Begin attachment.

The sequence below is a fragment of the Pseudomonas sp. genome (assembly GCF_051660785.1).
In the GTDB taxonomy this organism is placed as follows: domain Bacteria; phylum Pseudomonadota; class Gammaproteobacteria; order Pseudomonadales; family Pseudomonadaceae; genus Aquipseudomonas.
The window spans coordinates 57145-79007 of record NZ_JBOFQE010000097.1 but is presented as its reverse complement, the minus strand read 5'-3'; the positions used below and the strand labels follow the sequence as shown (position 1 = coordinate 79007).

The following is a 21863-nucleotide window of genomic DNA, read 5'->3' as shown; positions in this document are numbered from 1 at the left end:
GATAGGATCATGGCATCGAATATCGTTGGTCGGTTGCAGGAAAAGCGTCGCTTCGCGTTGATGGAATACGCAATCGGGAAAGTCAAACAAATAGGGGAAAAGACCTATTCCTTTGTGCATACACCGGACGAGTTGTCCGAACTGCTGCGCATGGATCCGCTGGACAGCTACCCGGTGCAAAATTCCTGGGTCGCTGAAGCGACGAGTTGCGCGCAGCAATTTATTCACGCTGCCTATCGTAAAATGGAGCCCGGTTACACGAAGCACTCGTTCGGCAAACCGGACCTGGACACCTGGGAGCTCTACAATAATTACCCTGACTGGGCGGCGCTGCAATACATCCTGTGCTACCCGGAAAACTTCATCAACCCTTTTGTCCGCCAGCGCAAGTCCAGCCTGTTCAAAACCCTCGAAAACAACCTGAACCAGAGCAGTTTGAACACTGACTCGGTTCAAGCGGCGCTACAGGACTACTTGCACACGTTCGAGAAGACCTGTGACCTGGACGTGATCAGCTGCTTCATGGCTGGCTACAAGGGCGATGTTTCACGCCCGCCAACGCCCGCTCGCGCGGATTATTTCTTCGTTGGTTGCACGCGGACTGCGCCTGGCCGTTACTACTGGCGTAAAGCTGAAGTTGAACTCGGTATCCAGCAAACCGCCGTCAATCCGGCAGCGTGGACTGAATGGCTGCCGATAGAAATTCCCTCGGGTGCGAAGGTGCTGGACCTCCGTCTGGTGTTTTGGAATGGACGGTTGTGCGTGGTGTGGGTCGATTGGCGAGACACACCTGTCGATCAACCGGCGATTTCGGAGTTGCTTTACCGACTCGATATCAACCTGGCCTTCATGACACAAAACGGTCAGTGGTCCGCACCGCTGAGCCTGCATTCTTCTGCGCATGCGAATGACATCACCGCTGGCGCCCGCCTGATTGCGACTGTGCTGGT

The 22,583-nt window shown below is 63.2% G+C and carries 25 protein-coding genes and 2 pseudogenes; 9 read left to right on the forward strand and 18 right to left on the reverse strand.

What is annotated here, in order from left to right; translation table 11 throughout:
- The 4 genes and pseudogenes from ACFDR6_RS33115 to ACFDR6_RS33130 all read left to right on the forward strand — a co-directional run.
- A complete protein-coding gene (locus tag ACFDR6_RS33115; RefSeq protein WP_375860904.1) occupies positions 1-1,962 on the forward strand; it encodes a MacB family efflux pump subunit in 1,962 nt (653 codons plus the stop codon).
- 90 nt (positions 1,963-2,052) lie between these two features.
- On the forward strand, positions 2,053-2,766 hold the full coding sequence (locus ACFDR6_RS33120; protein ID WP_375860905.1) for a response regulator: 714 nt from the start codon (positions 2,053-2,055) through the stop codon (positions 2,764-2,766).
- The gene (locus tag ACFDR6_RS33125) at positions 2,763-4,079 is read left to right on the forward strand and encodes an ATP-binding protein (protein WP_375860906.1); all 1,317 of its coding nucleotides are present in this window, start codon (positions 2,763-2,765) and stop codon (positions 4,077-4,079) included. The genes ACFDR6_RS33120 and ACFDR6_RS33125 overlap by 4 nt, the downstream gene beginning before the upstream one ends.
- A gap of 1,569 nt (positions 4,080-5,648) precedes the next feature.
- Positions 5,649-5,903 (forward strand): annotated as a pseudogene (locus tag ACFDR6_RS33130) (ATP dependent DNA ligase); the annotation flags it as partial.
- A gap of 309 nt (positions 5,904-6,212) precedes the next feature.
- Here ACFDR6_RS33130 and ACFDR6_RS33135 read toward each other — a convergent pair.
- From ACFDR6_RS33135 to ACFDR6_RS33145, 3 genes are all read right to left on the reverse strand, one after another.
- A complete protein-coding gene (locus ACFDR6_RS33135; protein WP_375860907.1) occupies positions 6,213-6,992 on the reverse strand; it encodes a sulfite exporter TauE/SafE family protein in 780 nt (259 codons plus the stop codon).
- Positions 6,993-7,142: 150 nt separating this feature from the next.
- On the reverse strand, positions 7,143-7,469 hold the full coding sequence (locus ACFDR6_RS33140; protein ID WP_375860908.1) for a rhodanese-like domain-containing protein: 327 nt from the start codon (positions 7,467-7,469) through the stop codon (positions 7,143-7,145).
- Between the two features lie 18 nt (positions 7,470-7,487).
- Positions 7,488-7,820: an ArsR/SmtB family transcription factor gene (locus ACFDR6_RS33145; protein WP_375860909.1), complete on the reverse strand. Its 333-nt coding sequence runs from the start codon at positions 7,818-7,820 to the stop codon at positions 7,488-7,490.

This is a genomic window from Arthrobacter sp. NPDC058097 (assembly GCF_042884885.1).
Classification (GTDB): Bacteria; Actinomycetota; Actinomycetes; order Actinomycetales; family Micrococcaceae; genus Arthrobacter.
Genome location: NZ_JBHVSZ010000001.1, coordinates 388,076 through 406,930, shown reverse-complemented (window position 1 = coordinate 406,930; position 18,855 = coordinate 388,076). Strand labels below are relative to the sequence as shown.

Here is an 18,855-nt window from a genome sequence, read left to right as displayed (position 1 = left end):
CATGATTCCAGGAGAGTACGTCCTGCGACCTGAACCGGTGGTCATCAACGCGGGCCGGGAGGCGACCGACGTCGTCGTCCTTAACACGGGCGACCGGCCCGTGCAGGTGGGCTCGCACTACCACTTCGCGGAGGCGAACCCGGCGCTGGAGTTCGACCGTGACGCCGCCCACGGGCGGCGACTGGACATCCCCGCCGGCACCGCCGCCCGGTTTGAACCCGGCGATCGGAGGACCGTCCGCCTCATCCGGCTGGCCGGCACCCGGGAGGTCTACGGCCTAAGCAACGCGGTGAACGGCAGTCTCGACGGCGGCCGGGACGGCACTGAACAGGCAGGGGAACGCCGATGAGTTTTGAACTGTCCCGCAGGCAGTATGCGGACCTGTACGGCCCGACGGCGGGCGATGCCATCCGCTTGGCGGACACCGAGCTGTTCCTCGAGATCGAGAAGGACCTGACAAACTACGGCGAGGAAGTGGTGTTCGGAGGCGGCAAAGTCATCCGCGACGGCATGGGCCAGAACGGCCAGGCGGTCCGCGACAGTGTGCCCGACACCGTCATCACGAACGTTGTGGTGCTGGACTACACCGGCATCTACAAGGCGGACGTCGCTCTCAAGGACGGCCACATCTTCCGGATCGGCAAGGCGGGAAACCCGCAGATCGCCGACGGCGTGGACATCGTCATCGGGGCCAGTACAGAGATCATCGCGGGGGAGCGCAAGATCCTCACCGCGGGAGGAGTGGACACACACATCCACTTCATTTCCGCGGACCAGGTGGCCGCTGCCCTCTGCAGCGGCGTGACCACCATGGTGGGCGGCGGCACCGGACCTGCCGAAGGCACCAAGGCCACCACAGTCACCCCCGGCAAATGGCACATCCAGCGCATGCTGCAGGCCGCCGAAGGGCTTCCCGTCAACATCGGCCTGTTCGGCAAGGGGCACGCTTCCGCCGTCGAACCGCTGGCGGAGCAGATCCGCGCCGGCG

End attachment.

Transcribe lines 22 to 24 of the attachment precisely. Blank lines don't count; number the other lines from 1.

- Positions 7,488-7,820: an ArsR/SmtB family transcription factor gene (locus ACFDR6_RS33145; protein WP_375860909.1), complete on the reverse strand. Its 333-nt coding sequence runs from the start codon at positions 7,818-7,820 to the stop codon at positions 7,488-7,490.

This is a genomic window from Arthrobacter sp. NPDC058097 (assembly GCF_042884885.1).
Classification (GTDB): Bacteria; Actinomycetota; Actinomycetes; order Actinomycetales; family Micrococcaceae; genus Arthrobacter.